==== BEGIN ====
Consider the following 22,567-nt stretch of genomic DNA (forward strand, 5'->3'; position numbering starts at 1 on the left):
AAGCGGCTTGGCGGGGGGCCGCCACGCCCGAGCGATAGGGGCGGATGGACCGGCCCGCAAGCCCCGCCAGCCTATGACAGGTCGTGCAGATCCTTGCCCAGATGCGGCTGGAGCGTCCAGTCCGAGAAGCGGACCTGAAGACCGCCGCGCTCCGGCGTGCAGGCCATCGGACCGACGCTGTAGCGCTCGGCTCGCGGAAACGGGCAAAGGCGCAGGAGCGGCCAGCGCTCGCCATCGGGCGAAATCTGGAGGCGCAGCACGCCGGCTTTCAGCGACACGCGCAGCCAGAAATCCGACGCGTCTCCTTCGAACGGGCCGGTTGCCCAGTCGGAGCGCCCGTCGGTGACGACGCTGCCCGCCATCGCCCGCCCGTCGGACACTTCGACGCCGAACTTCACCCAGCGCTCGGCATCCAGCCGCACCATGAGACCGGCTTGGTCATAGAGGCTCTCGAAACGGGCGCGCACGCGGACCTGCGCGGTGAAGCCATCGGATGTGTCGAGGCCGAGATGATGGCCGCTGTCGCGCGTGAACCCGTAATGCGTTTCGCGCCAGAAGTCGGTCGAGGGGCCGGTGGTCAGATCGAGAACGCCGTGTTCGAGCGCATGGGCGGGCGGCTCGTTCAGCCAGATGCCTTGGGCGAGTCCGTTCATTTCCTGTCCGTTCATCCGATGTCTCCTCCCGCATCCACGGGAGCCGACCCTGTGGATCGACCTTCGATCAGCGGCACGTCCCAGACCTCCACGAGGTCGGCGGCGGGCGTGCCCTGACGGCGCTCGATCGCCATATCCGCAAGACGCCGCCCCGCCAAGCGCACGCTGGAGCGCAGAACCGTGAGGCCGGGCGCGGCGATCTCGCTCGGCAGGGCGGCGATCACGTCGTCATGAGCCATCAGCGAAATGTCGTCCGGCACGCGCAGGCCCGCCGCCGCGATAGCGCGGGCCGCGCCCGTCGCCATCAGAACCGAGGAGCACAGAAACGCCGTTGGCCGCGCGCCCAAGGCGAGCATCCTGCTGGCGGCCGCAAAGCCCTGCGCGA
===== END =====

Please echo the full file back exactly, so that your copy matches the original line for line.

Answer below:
Consider the following 22,567-nt stretch of genomic DNA (forward strand, 5'->3'; position numbering starts at 1 on the left):
AAGCGGCTTGGCGGGGGGCCGCCACGCCCGAGCGATAGGGGCGGATGGACCGGCCCGCAAGCCCCGCCAGCCTATGACAGGTCGTGCAGATCCTTGCCCAGATGCGGCTGGAGCGTCCAGTCCGAGAAGCGGACCTGAAGACCGCCGCGCTCCGGCGTGCAGGCCATCGGACCGACGCTGTAGCGCTCGGCTCGCGGAAACGGGCAAAGGCGCAGGAGCGGCCAGCGCTCGCCATCGGGCGAAATCTGGAGGCGCAGCACGCCGGCTTTCAGCGACACGCGCAGCCAGAAATCCGACGCGTCTCCTTCGAACGGGCCGGTTGCCCAGTCGGAGCGCCCGTCGGTGACGACGCTGCCCGCCATCGCCCGCCCGTCGGACACTTCGACGCCGAACTTCACCCAGCGCTCGGCATCCAGCCGCACCATGAGACCGGCTTGGTCATAGAGGCTCTCGAAACGGGCGCGCACGCGGACCTGCGCGGTGAAGCCATCGGATGTGTCGAGGCCGAGATGATGGCCGCTGTCGCGCGTGAACCCGTAATGCGTTTCGCGCCAGAAGTCGGTCGAGGGGCCGGTGGTCAGATCGAGAACGCCGTGTTCGAGCGCATGGGCGGGCGGCTCGTTCAGCCAGATGCCTTGGGCGAGTCCGTTCATTTCCTGTCCGTTCATCCGATGTCTCCTCCCGCATCCACGGGAGCCGACCCTGTGGATCGACCTTCGATCAGCGGCACGTCCCAGACCTCCACGAGGTCGGCGGCGGGCGTGCCCTGACGGCGCTCGATCGCCATATCCGCAAGACGCCGCCCCGCCAAGCGCACGCTGGAGCGCAGAACCGTGAGGCCGGGCGCGGCGATCTCGCTCGGCAGGGCGGCGATCACGTCGTCATGAGCCATCAGCGAAATGTCGTCCGGCACGCGCAGGCCCGCCGCCGCGATAGCGCGGGCCGCGCCCGTCGCCATCAGAACCGAGGAGCACAGAAACGCCGTTGGCCGCGCGCCCAAGGCGAGCATCCTGCTGGCGGCCGCAAAGCCCTGCGCGA